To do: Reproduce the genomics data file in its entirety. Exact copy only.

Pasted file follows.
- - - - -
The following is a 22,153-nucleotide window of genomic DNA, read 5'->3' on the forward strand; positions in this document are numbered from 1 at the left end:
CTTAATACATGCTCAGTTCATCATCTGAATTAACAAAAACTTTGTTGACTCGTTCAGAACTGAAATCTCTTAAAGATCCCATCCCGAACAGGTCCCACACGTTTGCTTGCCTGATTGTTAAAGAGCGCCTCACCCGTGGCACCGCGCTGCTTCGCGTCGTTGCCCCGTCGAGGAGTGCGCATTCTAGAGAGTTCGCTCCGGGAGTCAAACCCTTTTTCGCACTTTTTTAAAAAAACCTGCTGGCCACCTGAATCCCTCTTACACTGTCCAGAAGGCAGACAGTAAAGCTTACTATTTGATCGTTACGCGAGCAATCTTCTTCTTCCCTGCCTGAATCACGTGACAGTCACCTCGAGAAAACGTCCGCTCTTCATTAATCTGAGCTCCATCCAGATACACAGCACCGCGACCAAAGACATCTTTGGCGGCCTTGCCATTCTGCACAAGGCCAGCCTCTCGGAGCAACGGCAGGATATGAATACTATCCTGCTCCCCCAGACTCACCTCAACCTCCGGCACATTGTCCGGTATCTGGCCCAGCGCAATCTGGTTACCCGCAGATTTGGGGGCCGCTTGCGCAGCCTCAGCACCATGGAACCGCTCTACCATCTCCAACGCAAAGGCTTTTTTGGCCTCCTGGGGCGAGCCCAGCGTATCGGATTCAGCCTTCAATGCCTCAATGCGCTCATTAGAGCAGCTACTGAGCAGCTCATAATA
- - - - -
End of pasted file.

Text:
The following is a 22,153-nucleotide window of genomic DNA, read 5'->3' on the forward strand; positions in this document are numbered from 1 at the left end:
CTTAATACATGCTCAGTTCATCATCTGAATTAACAAAAACTTTGTTGACTCGTTCAGAACTGAAATCTCTTAAAGATCCCATCCCGAACAGGTCCCACACGTTTGCTTGCCTGATTGTTAAAGAGCGCCTCACCCGTGGCACCGCGCTGCTTCGCGTCGTTGCCCCGTCGAGGAGTGCGCATTCTAGAGAGTTCGCTCCGGGAGTCAAACCCTTTTTCGCACTTTTTTAAAAAAACCTGCTGGCCACCTGAATCCCTCTTACACTGTCCAGAAGGCAGACAGTAAAGCTTACTATTTGATCGTTACGCGAGCAATCTTCTTCTTCCCTGCCTGAATCACGTGACAGTCACCTCGAGAAAACGTCCGCTCTTCATTAATCTGAGCTCCATCCAGATACACAGCACCGCGACCAAAGACATCTTTGGCGGCCTTGCCATTCTGCACAAGGCCAGCCTCTCGGAGCAACGGCAGGATATGAATACTATCCTGCTCCCCCAGACTCACCTCAACCTCCGGCACATTGTCCGGTATCTGGCCCAGCGCAATCTGGTTACCCGCAGATTTGGGGGCCGCTTGCGCAGCCTCAGCACCATGGAACCGCTCTACCATCTCCAACGCAAAGGCTTTTTTGGCCTCCTGGGGCGAGCCCAGCGTATCGGATTCAGCCTTCAATGCCTCAATGCGCTCATTAGAGCAGCTACTGAGCAGCTCATAATA